8 Tips for Going Paperless

Schools and paperwork go hand-in-hand, but the good news is that there are alternatives to overflowing file cabinets. Ray Jaksa, chief technology officer for the 28,000-student Mansfield Independent District in Mansfield, Texas, and Bob Moore, executive director of information technology services for the 20,000-student Blue Valley Unified School District 229 in Overland Park, Kansas, offer their suggestions.

Get the school board to commit to a Web page as a communication tool for parents, students, and teachers.

Mansfield district staff had been copying and delivering 500 to 800 pages of monthly meeting information to 20 people. It didn’t take much effort to convince board members that there was a better way, Jaksa says.

In order to go paperless, Mansfield launched an Intranet using a Sun Cobalt server. All paperwork, including budget and personnel forms, bell schedules, and campus and district policies, exists on the Intranet. Employees have access to it, and next year, parents and students will, too.

Consider a variety of solutions.

Districts can buy an “off the shelf” product; work with a vendor to design a product; or some combination of the two.

Blue Valley uses Perceptive Software’s ImageNow to manage old resource records, and some student and financial records.

For registration and tracking of professional development for certified and classified employees, the district uses MyLearningPlan

But the district went another route for its curriculum management system, working with AllofE Solutions to custom-develop a product it could use.

In all of these initiatives Blue Valley’s goals were to handle information more efficiently, make information sharing easier, and save space. They weren’t as concerned with a return on investment as they were with improving operational effectiveness, Moore says.

Think PDF.

Jaksa advises putting everything from individual school information and forms to school maps and newsletters in PDF format, which is compatible with any computer. Users can enter the information directly onto the PDF, and then it can be sent to be a database.

Just starting the process? Pick one department to go paperless.

Mansfield chose special education, which requires an extensive amount of paperwork. The district had 75 cabinets that held records for 2,000 special needs students.

The district uses two standalone high-speed scanners and software from Océ (www.oce.com) to create PDFs. This allows any documents or records to be added to the systems in just a few minutes. Data—from meeting minutes to student handwriting samples—is scanned and automatically sent to a student folder.

When a student leaves the district, the folder can be e-mailed or faxed to their new school within minutes. It used to take as long as two weeks to collect all the paper and send it, Jaksa says.

Take advantage of new opportunities a paperless system offers.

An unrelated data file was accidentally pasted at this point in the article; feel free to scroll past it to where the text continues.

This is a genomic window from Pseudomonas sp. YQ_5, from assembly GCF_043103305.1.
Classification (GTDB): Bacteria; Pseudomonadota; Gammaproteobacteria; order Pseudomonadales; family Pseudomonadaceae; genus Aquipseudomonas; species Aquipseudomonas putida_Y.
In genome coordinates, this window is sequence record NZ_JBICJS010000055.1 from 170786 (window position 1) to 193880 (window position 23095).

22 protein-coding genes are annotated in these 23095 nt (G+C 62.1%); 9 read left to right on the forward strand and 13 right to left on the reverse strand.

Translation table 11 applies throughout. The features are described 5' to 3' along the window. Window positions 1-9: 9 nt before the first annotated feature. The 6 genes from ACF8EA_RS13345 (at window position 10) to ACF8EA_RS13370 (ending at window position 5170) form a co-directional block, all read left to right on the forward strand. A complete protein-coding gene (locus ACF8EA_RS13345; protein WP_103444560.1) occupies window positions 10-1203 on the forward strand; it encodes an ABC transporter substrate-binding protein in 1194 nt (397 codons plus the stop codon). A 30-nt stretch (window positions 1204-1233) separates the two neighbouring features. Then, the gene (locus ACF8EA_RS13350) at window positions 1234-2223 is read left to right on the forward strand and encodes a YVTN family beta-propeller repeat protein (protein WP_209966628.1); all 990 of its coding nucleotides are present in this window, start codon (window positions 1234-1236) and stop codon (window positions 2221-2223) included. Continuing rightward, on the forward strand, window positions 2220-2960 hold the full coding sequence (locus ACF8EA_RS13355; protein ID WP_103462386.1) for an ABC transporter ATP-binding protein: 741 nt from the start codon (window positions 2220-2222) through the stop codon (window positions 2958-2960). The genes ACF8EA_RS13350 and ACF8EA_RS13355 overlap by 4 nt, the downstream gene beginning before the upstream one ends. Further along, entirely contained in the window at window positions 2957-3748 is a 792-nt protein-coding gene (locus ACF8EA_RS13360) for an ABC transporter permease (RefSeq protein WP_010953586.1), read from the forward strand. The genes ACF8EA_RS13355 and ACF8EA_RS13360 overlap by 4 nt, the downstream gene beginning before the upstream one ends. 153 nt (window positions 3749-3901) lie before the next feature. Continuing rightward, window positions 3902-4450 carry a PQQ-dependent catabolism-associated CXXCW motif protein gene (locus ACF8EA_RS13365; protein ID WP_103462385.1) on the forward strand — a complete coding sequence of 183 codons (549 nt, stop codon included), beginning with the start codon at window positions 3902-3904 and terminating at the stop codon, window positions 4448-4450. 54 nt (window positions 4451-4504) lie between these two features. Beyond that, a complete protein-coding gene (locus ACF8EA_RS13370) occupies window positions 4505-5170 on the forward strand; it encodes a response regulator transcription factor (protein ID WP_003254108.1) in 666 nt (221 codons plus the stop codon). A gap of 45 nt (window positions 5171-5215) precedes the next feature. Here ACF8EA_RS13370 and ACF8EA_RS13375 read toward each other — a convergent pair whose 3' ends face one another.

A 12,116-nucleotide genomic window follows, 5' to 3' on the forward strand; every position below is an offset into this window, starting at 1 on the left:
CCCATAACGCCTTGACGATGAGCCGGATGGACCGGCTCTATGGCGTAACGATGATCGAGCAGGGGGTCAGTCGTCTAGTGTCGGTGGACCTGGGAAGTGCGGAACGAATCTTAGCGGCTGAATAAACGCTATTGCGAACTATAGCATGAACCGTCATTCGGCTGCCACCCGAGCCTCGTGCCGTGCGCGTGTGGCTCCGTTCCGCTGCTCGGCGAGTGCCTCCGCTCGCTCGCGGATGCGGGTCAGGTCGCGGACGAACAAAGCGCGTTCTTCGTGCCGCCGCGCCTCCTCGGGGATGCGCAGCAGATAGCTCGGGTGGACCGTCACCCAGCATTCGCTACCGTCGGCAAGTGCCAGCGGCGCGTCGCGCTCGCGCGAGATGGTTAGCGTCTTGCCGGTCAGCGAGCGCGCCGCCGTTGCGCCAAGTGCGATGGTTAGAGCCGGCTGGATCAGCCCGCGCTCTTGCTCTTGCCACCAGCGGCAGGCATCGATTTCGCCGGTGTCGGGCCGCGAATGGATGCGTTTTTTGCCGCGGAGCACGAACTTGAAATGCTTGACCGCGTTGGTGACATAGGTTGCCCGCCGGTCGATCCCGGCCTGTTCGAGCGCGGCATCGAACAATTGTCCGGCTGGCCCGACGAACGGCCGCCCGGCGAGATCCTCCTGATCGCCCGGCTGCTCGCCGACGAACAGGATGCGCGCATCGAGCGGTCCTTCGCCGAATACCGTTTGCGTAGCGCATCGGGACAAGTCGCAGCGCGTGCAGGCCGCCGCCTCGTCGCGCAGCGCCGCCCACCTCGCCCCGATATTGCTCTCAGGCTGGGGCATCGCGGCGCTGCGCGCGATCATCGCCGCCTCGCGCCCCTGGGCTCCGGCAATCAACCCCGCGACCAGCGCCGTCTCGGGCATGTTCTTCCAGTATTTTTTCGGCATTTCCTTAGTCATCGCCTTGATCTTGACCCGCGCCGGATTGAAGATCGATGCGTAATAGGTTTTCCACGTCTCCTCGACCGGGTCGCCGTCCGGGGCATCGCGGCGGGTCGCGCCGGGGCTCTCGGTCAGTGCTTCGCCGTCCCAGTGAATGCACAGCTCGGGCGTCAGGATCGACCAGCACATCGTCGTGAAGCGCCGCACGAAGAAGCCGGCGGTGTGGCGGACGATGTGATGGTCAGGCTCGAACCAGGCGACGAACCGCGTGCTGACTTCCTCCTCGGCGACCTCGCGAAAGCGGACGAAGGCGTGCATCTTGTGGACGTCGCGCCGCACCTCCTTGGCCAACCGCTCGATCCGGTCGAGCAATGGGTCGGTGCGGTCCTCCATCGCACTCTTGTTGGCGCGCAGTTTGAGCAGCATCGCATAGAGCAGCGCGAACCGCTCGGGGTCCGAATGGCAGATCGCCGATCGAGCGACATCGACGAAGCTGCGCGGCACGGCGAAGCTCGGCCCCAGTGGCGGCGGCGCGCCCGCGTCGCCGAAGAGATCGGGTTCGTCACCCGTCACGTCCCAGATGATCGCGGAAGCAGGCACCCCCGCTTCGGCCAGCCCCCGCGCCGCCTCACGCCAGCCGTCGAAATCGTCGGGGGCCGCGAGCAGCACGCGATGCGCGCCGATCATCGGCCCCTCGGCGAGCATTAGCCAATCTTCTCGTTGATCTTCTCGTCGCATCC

A system such as Mansfield’s offers particular benefits for special education because it can provide different information than is usually available. Videos of severely handicapped students, for example, can be included in the database, giving a much clearer picture of how students are doing than a written report could. Space can be saved, and information collected in one place and distributed efficiently.

The system is only internal at this point, but Mansfield hopes to offer parental access next year.

When it comes to information access, don’t leave anyone behind.

Probably the biggest challenge is that some employees often aren’t as tech literate as their co-workers, Moore says, or don’t have access to computers in their jobs—custodial staff, for example. Districts should arrange for those employees to get regular computer access or provide information in an alternative format—meaning paper.

Set realistic goals.

Remember, you can probably only convert one department a year because it’s so time-consuming, Jaksa says. But once there’s a plan for designing workflow, you can use it for every department.

This year Mansfield ISD’s English as a Second Language department is going paperless.All forms previously in ten file cabinets have been copied to searchable PDF formats with an electronic folder for every student.

Just like special education, the ESL conversion process paid for itself in 12 months, Jaksa says. It resulted in a $75,000 savings— the salaries of four clerical employees who were no longer needed.

Set the right example.

Those at the top should lead the charge and provide models of going paperless. Eliminate paper communications, and meeting agendas and minutes. Set the expectation that every department should be on the lookout for ways to go paperless, Moore says.

Sheila Riley is a San Francisco–based freelancer who also writes for EE Times and Investor’s Business Daily.